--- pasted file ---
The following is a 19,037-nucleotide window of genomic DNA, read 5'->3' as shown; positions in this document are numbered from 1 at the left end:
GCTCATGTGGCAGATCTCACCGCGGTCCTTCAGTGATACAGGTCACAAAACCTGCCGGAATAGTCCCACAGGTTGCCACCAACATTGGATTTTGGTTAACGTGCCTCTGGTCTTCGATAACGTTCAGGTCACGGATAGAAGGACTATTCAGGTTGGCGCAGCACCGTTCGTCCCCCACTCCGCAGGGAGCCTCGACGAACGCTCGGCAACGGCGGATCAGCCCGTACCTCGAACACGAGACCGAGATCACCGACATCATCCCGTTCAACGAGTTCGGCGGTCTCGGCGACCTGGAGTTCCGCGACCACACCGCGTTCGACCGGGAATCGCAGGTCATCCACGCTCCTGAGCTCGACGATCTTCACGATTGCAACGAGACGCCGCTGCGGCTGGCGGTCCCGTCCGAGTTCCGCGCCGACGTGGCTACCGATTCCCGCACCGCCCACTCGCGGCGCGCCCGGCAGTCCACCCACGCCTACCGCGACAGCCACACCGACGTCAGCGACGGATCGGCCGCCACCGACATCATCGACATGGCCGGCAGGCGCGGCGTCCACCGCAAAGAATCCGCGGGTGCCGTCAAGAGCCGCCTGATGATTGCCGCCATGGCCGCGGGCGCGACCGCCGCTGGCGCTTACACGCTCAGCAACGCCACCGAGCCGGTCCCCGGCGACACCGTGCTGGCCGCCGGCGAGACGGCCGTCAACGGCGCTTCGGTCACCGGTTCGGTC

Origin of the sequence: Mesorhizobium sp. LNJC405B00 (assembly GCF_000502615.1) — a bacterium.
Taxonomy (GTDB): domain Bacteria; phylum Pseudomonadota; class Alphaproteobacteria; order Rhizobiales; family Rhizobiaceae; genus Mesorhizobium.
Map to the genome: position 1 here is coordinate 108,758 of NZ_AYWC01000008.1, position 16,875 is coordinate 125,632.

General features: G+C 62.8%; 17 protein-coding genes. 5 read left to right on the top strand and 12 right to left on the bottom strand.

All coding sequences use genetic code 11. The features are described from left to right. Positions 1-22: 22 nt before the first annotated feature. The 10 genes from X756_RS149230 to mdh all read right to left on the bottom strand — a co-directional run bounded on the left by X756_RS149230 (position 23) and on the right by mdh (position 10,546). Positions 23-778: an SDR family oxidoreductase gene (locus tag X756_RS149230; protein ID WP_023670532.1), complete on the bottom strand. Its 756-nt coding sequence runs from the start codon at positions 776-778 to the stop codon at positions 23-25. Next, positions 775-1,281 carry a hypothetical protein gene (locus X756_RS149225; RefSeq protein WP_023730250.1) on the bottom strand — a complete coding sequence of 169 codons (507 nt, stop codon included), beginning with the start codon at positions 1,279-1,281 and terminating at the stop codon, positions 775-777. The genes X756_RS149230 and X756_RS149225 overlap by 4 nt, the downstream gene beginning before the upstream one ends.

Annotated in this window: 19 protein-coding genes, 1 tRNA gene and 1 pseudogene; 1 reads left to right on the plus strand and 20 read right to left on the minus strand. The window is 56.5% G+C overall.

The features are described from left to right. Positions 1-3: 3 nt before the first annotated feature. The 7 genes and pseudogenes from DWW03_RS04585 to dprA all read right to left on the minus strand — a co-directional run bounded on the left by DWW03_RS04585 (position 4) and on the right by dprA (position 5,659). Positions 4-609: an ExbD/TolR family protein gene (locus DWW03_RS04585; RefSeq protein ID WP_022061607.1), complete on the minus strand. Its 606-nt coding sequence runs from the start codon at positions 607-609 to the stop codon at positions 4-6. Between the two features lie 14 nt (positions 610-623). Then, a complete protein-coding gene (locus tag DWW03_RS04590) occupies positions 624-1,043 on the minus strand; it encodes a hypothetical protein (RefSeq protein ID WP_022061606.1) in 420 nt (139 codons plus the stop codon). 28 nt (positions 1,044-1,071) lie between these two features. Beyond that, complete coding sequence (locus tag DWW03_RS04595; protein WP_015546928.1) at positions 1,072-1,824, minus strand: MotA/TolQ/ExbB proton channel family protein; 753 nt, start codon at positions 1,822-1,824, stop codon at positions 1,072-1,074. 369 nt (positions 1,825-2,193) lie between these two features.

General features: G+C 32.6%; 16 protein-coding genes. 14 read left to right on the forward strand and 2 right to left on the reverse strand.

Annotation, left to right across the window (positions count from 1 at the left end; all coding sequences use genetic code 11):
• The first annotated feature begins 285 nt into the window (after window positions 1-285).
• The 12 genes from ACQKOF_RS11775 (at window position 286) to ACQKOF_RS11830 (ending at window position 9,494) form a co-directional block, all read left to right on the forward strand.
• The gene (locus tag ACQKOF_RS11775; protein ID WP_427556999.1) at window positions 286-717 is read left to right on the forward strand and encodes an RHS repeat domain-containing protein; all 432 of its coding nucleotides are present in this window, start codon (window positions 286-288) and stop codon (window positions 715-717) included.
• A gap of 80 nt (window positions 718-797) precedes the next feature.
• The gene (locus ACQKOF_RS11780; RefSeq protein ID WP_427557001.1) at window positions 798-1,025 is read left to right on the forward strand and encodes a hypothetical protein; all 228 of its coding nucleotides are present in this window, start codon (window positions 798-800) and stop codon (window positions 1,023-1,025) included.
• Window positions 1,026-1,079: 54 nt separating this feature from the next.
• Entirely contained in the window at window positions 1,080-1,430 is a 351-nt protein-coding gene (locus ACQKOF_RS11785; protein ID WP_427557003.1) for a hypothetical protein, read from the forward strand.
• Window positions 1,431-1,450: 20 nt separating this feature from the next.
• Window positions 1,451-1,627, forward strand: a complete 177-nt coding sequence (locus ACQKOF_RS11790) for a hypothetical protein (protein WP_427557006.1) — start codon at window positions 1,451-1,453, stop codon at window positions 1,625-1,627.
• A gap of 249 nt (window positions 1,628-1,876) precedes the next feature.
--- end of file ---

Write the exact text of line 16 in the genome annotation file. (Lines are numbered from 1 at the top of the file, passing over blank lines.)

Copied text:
• The gene (locus ACQKOF_RS11780; RefSeq protein ID WP_427557001.1) at window positions 798-1,025 is read left to right on the forward strand and encodes a hypothetical protein; all 228 of its coding nucleotides are present in this window, start codon (window positions 798-800) and stop codon (window positions 1,023-1,025) included.